For parents, discipleship MUST begin with a focus on our children. Do you believe this? It's a reality that I'm becoming more and more convinced of every day.
Like many of you, we find ourselves daily staring brokenness in the face. Broken lives, broken perspectives, broken relationships, broken spirituality and yes, broken families. It's painful and it's often discouraging. Time and again we find ourselves talking about a desperate need to break the cycle of brokenness. For those who have followed our journey from the beginning, you know that back in 2009-2010 we adopted a teenager named Tiffany. The brokenness in her life, and more specifically the brokenness throughout the generations in her family, was of epidemic proportions. Although Tiffany has taken strides... the cycle has not been broken.
We have many families in our church who currently have or previously had their children in CPS custody for a variety of reasons. Several of these families are among our closest friends. When we speak to them about it there is a sense of normalcy in their tone. They don't want to lose their kids. We've seen them shed so many tears over it. But the normalcy with which they talk of the experience speaks volumes to the brokenness that they have experienced in their own lives. The acceptance of the vicious cycle of brokenness screams loudly of the need for the gospel.
Most recently Kelli and I have invited a teenager to live with us for the remainder of his high school days. One of four brothers, he has been immersed in brokenness for the 3 years that I have known him. He and his brothers have a unique bond that is hard for me to describe. All 4 of them are walking separate paths, mostly alone, because of the cycle of brokenness in their family. Kelli and I know all too well, from our experience with Tiffany, that we cannot break the cycle of brokenness in this young man's life. But we believe, with all our hearts, that the gospel can. And that is our prayer. That is our aim. Will you pray with us?
In regard to our church, I have been having lots of conversations with our KiDCity director Jenna about this horrible cycle and the role God has called our church to play in introducing the gospel into the brokenness. We are convinced the answer is not more programs, more VBS, better curriculum or a bigger budget for the kids ministry. We don't know the full answer, but we're convinced it has less to do with kids ministry and much more to do with the gospel, families and prayer. Our role is not to disciple kids, but to equip parents to become disciples of Jesus whose first focus is to make disciples of their kids. It's the only way to truly break the cycle.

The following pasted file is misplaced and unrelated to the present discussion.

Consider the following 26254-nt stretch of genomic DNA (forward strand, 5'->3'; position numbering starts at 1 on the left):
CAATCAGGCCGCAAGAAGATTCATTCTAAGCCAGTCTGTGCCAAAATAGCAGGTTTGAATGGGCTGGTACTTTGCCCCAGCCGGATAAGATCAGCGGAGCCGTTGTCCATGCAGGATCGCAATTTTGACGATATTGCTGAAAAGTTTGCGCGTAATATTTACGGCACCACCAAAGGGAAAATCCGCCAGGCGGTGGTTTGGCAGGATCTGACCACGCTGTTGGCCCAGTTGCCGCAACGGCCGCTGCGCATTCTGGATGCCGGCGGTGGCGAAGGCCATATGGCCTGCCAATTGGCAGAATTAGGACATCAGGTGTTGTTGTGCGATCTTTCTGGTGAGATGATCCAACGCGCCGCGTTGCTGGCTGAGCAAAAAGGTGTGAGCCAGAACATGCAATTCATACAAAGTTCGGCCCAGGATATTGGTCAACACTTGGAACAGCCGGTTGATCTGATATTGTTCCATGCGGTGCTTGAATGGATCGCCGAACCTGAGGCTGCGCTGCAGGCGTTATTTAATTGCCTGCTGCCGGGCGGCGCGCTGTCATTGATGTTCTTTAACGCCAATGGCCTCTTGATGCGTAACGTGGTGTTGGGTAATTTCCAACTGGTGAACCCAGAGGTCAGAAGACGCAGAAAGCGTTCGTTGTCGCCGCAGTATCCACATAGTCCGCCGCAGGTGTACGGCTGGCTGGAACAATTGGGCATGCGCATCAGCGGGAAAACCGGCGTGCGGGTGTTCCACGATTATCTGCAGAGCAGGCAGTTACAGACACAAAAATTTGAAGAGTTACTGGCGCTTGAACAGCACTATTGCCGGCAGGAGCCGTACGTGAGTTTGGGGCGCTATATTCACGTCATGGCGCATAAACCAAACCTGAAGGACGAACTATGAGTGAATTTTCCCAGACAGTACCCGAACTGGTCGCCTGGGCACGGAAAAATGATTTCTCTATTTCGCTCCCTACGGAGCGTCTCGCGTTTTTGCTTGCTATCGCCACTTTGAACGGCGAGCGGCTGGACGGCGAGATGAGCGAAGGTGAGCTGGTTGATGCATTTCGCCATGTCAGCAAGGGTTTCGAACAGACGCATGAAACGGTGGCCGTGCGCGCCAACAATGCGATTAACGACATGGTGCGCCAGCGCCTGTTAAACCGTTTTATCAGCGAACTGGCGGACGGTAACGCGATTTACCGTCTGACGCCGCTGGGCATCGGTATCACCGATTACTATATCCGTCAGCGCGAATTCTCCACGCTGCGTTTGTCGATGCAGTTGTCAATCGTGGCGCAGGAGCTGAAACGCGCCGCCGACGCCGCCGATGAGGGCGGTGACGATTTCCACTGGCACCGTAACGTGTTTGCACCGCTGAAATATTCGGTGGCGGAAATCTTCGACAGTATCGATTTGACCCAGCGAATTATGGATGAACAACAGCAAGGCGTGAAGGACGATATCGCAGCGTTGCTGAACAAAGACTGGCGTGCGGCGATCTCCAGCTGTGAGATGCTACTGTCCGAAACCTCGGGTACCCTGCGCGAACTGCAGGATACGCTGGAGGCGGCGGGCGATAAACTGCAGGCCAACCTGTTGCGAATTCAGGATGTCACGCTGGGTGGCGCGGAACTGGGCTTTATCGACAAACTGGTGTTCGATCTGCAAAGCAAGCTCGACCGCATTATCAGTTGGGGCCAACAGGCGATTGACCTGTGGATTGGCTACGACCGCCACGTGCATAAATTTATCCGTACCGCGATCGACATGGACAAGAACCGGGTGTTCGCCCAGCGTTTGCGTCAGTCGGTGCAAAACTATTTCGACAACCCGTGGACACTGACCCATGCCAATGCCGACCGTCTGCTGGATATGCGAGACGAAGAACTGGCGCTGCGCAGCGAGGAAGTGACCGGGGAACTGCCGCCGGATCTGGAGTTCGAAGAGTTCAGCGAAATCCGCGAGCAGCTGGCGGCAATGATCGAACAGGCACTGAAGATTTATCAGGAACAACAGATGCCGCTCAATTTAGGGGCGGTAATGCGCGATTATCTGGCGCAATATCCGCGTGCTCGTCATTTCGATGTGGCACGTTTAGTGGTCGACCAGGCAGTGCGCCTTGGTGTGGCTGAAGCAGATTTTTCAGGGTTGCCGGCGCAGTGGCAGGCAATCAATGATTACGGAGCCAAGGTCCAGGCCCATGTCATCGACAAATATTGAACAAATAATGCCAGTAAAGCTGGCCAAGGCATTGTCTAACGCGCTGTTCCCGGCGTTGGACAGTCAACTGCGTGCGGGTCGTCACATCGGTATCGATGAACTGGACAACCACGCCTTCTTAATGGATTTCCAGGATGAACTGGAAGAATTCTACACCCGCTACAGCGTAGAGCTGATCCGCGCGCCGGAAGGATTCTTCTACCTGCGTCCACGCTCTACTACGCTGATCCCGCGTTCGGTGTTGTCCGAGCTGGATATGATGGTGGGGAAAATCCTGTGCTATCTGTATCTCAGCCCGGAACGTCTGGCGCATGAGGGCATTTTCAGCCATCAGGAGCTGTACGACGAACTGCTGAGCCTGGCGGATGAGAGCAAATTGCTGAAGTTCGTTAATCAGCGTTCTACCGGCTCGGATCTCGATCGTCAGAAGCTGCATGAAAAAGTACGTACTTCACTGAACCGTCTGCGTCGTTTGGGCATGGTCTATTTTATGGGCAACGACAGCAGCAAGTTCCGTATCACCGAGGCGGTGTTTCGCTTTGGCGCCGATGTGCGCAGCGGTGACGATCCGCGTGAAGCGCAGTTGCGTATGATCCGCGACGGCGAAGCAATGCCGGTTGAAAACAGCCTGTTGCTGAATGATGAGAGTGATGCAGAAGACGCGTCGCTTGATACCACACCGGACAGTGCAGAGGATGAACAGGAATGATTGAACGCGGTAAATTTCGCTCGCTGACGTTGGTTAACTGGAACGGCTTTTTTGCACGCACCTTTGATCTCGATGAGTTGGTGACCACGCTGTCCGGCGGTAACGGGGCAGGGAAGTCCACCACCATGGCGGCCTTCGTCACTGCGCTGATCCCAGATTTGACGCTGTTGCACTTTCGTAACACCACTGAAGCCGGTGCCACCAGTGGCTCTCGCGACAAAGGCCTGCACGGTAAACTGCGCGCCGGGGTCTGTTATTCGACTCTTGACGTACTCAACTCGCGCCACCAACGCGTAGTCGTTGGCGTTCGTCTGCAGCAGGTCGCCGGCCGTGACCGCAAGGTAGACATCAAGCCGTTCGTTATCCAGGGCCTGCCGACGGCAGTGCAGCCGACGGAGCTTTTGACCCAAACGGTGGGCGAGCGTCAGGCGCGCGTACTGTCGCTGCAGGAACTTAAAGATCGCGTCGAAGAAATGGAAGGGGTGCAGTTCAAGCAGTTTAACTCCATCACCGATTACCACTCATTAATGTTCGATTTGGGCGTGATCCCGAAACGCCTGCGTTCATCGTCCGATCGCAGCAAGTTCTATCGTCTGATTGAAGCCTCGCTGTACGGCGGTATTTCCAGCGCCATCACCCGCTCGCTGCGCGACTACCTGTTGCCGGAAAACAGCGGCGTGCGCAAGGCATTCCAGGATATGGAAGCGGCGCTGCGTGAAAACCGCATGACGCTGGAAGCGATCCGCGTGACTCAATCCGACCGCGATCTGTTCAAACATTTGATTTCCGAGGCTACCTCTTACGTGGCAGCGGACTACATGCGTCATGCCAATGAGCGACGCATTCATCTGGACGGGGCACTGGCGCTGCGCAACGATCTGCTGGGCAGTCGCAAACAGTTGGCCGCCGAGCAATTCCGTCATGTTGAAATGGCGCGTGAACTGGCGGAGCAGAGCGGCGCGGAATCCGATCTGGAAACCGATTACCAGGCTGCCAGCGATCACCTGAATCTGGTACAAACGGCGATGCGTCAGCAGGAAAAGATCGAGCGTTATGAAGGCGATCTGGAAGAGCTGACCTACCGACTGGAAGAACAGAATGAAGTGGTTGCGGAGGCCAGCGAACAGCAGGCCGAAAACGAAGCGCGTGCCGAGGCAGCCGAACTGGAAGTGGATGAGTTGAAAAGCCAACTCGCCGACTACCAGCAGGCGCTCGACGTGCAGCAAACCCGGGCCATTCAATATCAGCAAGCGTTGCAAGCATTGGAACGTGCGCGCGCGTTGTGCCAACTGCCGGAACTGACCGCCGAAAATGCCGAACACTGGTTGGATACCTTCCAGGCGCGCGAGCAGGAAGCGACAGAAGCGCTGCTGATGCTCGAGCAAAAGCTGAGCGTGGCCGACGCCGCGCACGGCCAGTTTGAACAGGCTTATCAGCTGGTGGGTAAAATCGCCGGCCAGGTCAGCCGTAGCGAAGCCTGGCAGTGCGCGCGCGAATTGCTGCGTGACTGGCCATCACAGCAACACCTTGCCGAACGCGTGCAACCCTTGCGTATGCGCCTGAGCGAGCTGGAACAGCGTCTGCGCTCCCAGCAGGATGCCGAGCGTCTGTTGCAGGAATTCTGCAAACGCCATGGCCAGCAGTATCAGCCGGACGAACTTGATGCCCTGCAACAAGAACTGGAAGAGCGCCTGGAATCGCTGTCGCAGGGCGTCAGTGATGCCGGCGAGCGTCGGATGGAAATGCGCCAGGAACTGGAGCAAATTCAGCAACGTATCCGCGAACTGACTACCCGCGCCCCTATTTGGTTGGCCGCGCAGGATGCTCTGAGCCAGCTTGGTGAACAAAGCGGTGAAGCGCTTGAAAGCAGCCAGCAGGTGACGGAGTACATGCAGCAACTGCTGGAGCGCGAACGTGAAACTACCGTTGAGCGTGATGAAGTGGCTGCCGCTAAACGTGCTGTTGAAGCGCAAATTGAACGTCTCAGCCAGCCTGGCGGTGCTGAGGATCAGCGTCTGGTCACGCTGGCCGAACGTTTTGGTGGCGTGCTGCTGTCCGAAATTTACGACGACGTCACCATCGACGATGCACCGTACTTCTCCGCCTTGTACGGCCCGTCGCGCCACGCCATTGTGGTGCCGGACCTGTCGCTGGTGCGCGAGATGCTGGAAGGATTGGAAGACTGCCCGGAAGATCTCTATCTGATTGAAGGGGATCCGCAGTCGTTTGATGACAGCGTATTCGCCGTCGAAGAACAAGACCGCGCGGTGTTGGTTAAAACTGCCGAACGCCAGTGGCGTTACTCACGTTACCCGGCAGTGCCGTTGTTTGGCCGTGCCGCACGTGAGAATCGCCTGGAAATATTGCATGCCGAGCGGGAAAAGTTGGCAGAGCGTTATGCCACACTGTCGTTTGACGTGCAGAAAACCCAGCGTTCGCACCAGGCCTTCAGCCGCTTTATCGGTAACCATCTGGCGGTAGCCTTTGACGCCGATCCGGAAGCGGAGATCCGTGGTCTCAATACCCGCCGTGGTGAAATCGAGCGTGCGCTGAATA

Encouragement. We launched monthly concerts of prayer the first Sunday of this month. No childcare. No kid program. We invited our church to come together, for an hour and a half, to pray for our city. We encouraged parents to use the time as a discipleship opportunity for their kids. To bring their kids, keep them with them the entire time, teach them the "why" of prayer while showing them the "how." Of course I could talk the talk, but I was nervous about walking the walk with my own kids. Four year old twins and an hour and a half prayer gathering seems like a recipe for disaster on the surface. But you know God, he knows what he's doing.
There were moments of chaos, moments of frustration, but there were moments of discipleship with my son and daughter. Beautiful moments. I got to take them, one at a time to read about some of the people in our city that we are called to pray for. I let them pick who we would pray for together and then I took them to a quiet space in the room, showed them how to kneel down before the Lord, explained to them why we would kneel down before the Lord, and then let them pray for our city. It was incredible. It was worship. And it was a direct result of the gospel having an impact in our family.
The results, I believe, ran far deeper than my family and my kids. There were other new believers in the room. They too experienced moments of chaos with their kids. I know they didn't know what exactly to do, but they watched me teach my kids to pray. They saw my attempt to model for my kids what it looks like to ask God for the salvation of my city. One of our good friends was there with her son but her husband had to work. I had the joy of getting to teach her son the "how" and the "why" of prayer and in the process got to teach her the importance of discipling our kids.
It's not a perfect process. But if the gospel is the foundation, prayer is a priority, and our children are the number one recipient of our discipleship efforts, I truly believe the cycle can be broken.